Egypt's foreign minister Mohamed Kamel Amr, vowing not to give up "a single drop of water from the Nile," said June 16 he will go to Addis Ababa to discuss a giant dam that Ethiopia has started building in defiance of Cairo's objections. "No Nile—no Egypt," he said at a press conference. Last week, Ethiopia summoned the Egyptian ambassador after politicians in Cairo were shown on TV calling for military action or supporting Ethiopian rebels. Ethiopia says the $4.7 billion Great Ethiopian Renaissance Dam on the Blue Nile will eventually provide 6,000 megawatts of power. Egypt was apparently caught by surprise when Ethiopia started diverting the Blue Nile to begin construction last month.
The UK government on June 5 reached a settlement agreement with thousands of Kenyans tortured by British colonial forces during the 1950s. Negotiations began last October after the Queen's Bench Division on the High Court of England and Wales ruled that three elderly Kenyans could sue the British government for torture they suffered while in detention under the British Colonial Administration. The victims alleged they had been tortured and sexually assaulted by their captors during the Mau Mau uprising. A formal announcement on the exact number of victims and amount of compensation included in the settlement is expected later this week. The agreement marks the culmination of a legal struggle that began in 2009.
The military and independent investigators are at odds over what happened at the northern Nigerian village of Baga on April 21, when civilians were caught in the crossfire between army troops and Boko Haram fighters. Senator Maina Maaji, who represents Borno state in the National Assembly reports that he counted 228 graves and over 4,000 destroyed houses in Baga, his hometown, on a fact-finding mission. The senator, who spoke to journalists in nearby Maiduguri April 27, alleged that those killed were defenseless youths, children and women. Nigeria's Defense Headquarters says it sent its own fact-finding team to Baga, and determined only 37 were killed. It also denied eport that it had arrested 15 soldiers in connection with the attack on Baga. The Red Cross protested that Nigerian soldiers restricted access to Baga in the days after the massacre. (Premium Times, Abuja, April 29; Daily Trust, Abuja, April 28 via AllAfrica; PM Press, Abuja, April 28; PM Press, April 23)
Deputy commander of the JEM-Bashar rebel faction and international war crimes suspect Saleh Mohammed Jerbo Jamus has reportedly been killed in Northern Darfur. The group reported his death on April 22, which was later confirmed by his defense team. Jamus was charged in connection with an attack on African Union peacekeepers in September 2007 at Haskanita, which resulted in the death of 12 peacekeepers. He was charged with three war crimes: violence to life and attempted violence to life; intentionally directing attacks against personnel, installations, material, units and vehicles involved in a peacekeeping mission; and pillaging. His hearing was scheduled to begin in May.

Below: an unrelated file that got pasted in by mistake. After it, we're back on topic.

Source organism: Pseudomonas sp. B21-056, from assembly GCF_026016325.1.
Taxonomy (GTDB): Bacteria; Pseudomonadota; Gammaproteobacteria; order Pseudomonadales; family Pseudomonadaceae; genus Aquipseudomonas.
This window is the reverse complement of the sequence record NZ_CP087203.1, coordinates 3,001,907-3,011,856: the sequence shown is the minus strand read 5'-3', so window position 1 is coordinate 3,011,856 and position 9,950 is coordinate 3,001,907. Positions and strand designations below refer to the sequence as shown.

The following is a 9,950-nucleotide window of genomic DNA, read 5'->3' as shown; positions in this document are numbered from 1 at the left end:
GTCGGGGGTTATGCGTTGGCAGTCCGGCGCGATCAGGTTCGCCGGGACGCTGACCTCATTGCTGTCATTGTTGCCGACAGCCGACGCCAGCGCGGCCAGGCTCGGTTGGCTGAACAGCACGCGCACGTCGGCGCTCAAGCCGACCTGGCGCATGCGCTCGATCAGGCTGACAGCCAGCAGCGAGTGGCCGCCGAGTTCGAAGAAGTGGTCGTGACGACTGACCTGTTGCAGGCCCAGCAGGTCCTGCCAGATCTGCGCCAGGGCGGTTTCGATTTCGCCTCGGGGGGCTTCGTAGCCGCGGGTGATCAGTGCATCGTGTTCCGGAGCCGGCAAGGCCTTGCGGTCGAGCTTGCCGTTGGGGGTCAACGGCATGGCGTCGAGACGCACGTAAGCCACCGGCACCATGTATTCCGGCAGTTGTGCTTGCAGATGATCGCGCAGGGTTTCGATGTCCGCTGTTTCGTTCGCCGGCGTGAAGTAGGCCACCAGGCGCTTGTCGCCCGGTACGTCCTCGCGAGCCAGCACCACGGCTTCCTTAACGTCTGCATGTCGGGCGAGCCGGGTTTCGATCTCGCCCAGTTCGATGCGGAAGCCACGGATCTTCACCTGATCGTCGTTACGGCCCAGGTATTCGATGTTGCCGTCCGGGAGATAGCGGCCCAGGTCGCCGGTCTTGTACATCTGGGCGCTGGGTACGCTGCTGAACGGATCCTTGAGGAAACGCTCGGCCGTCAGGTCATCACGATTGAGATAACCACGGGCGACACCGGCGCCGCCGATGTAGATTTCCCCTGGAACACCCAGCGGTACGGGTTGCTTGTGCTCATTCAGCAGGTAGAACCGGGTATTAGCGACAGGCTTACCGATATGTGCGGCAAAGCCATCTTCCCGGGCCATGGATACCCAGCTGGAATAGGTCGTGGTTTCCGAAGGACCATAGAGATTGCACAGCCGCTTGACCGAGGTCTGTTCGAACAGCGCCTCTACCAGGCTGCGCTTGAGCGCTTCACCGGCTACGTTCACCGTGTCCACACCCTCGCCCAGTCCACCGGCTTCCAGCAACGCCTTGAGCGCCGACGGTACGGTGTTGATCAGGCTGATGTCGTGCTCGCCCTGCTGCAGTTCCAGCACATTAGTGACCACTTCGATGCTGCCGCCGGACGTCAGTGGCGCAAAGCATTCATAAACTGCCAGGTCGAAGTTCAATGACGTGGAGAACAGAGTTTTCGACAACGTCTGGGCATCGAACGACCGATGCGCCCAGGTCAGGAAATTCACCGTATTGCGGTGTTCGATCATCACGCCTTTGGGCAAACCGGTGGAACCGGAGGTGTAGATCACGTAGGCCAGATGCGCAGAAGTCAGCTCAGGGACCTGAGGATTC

The US Department of Justice on April 15 accused Guinea-Bissau's top military official, Gen. Antonio Indjai, of plotting a cocaine-for-weapons deal with Colombia's FARC rebels, according to court documents seen by Reuters. The indictment, filed in district court in Manhattan, charges Indjai on four counts: "narco-terrorism conspiracy"; conspiracy to provide material support to a foreign terrorist organization; cocaine importation conspiracy; and conspiracy to acquire and transfer anti-aircraft missiles. The supposed deal came to light after Guinea-Bissau's former navy chief and six henchmen were arrested on the high seas by US forces.
The US Supreme Court ruled unanimously April 17 in Kiobel v. Royal Dutch Petroleum that nothing in the Alien Tort Statute of 1789 (ATS) rebuts the US presumption against extraterritoriality and that suits challenging torture and international law violations that took place overseas cannot be brought in US Court. Chief Justice John Roberts authored the majority opinion. Kiobel was held over from last term when the court decided that the parties should brief on the circumstance when the ATS should apply extraterritorially. In the new ruling the court held that extraterritorial disputes—those concerning foreign actors that violate treaties to which the US is a party—cannot be litigated in the US under the ATS, and "sufficient force" is necessary to displace that presumption. The opinion also suggested that "mere corporate presence" will not suffice to bring suit in the US:
Al-Shabaab radicals launched an assault on April 14 against Somalia's Supreme Court. The attack, resulting in at least 35 deaths, was one of the worst attacks in years for the country's capital of Mogadishu. According to the Somali government, nine men were involved in the attack against the court, six of whom detonated explosive vests. Al-Shabab retained control over most of Somalia's capital before Somali forces and the African Union forced the militants out of Mogadishu in 2011. Since being forced out of the capital, al-Shabaab has carried out a series of bomb attack in the city, with the new coordinated attack amounting to the largest one since 2011. The Somali government reported that all of the attackers died, with some killed by security forces.
UN Special Rapporteur on human rights and counter-terrorism Ben Emmerson on April 12 called on the international community to protect Burkina Faso from terrorism, warning that attacks on the country's infrastructure or security would undermine social cohesion within the country, impair inward investment and further destabilize the region. Burkina Faso is particularly vulnerable due to its geographical proximity to the conflict in Mali, with which it shares a border. Emmerson described the country's role in regional peace negotiations: